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Re: draft-ietf-http-state-mgmt-01.txt LAST CALL

From: Koen Holtman <koen@win.tue.nl>
Date: Sat, 15 Jun 1996 15:45:56 +0200 (MET DST)
Message-Id: <199606151345.PAA15763@wsooti04.win.tue.nl>
To: Benjamin Franz <snowhare@netimages.com>
Cc: koen@win.tue.nl, marc@ckm.ucsf.edu, http-wg%cuckoo.hpl.hp.com@hplb.hpl.hp.com, http-wg%cuckoo.hpl.hp.com@hplb.hpl.hp.com
Benjamin Franz:
>
>I hate to rain on your parade - but you can't stop sharing of cookie info
>across cooperating domains. At all.

I am fully aware that there are numerous tricks which cooperating
domains can use to share session info.  I did not claim that the
restriction to single-domain cookies in netscape cookies and in the
state management draft is a good thing because it prevents all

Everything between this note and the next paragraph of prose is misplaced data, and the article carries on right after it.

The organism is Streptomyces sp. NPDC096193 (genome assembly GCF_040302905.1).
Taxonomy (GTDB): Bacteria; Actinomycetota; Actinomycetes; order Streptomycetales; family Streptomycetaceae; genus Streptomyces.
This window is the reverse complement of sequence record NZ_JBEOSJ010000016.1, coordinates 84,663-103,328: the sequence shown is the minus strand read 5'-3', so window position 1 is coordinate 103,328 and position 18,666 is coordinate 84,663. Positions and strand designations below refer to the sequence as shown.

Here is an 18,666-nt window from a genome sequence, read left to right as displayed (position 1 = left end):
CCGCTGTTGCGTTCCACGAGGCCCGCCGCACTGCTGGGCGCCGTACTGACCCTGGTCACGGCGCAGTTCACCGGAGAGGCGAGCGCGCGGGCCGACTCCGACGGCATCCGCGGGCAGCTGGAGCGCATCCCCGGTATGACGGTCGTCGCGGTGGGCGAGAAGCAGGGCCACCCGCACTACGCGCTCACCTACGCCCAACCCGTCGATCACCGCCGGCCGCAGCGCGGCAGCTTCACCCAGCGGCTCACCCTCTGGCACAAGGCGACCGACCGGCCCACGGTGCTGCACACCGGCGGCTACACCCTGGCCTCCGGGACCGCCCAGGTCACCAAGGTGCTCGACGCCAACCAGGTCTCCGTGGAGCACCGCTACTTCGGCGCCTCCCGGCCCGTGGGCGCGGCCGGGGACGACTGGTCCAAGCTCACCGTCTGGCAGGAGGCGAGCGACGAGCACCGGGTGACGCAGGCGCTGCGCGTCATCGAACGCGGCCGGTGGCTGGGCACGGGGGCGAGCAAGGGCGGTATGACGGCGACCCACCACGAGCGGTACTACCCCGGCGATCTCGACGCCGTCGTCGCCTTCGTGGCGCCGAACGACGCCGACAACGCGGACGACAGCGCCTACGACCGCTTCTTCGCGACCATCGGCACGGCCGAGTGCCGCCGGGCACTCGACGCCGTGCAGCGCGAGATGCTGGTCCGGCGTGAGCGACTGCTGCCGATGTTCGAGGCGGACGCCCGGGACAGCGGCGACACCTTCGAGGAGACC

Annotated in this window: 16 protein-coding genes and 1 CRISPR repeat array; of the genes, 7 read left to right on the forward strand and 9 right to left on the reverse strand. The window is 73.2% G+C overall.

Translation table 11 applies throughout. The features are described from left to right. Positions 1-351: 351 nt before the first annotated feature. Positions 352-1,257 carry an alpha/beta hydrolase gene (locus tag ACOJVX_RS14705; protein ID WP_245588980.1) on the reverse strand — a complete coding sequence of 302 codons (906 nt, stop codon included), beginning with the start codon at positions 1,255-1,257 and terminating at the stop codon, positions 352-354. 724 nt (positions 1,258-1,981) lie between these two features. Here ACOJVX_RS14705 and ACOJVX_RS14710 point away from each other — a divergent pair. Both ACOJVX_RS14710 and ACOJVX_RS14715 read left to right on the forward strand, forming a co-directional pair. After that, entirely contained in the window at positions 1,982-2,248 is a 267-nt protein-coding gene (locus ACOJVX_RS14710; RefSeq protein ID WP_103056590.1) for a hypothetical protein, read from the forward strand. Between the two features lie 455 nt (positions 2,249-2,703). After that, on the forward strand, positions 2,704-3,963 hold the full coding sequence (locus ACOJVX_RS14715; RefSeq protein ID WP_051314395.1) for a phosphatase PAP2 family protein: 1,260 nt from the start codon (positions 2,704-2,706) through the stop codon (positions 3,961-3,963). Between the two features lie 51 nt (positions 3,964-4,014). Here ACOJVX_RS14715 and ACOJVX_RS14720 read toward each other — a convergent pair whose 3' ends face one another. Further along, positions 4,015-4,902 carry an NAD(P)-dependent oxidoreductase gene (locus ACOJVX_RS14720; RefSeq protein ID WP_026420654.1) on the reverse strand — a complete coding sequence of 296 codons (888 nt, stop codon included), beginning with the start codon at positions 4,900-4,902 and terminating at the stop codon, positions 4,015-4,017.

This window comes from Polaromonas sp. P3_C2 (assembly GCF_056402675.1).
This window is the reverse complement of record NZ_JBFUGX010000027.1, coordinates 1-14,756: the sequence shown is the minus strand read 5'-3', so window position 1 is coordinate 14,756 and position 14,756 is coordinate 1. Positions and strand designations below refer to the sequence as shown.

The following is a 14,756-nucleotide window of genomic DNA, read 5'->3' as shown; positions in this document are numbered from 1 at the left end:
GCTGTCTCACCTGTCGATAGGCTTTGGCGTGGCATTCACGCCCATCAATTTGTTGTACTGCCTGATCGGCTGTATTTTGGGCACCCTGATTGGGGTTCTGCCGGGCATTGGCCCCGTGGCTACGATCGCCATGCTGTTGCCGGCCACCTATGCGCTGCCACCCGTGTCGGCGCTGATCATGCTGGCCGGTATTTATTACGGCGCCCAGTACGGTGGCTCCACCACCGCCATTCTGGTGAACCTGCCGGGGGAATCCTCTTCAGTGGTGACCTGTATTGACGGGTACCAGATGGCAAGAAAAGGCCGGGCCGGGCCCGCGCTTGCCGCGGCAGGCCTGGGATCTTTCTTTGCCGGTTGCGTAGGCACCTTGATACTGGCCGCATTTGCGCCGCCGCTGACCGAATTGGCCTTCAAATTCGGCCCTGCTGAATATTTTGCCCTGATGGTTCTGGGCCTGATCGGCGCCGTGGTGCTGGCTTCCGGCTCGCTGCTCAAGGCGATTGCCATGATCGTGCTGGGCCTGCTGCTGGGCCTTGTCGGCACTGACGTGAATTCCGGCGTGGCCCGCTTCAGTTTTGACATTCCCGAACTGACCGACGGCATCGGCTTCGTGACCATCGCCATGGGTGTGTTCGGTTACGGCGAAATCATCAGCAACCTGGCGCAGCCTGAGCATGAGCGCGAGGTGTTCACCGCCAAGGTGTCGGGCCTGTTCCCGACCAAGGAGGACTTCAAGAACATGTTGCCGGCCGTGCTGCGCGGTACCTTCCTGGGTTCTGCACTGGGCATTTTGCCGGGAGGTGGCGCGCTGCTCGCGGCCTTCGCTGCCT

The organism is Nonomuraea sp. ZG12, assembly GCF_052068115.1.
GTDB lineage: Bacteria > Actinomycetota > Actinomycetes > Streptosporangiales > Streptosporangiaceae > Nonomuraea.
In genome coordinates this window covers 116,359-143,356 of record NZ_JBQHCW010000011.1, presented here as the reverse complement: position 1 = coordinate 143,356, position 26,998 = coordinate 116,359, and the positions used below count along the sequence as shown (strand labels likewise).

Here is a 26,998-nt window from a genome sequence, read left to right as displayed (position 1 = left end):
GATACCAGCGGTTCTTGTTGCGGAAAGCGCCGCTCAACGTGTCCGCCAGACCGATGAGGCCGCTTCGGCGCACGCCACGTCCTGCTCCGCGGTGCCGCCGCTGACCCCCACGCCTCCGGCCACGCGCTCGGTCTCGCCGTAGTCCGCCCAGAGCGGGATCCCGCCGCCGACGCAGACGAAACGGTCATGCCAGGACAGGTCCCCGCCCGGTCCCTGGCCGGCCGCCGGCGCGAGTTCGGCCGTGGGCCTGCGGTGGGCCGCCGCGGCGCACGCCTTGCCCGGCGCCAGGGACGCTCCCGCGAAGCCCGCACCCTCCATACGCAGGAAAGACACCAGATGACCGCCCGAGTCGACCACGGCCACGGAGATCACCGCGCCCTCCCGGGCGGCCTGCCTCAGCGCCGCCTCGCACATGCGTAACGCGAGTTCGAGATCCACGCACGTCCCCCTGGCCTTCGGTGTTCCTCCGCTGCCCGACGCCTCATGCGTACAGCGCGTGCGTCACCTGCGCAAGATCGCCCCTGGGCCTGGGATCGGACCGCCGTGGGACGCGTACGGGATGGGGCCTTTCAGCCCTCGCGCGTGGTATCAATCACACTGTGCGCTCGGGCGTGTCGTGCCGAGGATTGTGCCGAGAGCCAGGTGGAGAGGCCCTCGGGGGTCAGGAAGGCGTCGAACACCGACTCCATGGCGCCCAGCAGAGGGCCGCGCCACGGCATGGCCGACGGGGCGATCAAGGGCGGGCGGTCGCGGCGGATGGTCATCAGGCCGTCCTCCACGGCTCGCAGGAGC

sharing.  

The restriction is a good thing because without it, there would be
built-in cross-server tracking support in each browser, which is
something users do not want.  This is not about providing bullet-proof
privacy protection, this is about the public's perception of whether
their browser comes with standard built-in user tracking support.

[...]
>Basically - you can achieve nothing except making me work *slightly*
>harder to share information with a cooperating domain.

You will have to work more than just slightly harder.  And after you
deploy such a system, it will inevitably be discovered, and it will
result in bad publicity not just for you but for the entire web.  But
at least this bad publicity won't involve stories about browser
vendors and the IETF being on your side in the battle over privacy.

Multi-domain cookies would be a browser vendor public relations
disaster waiting to happen.  You can't expect browser vendors to
standardize on the state management draft if multi-domain cookies are
added.

>Benjamin Franz

Koen.
Received on Saturday, 15 June 1996 06:50:16 EDT

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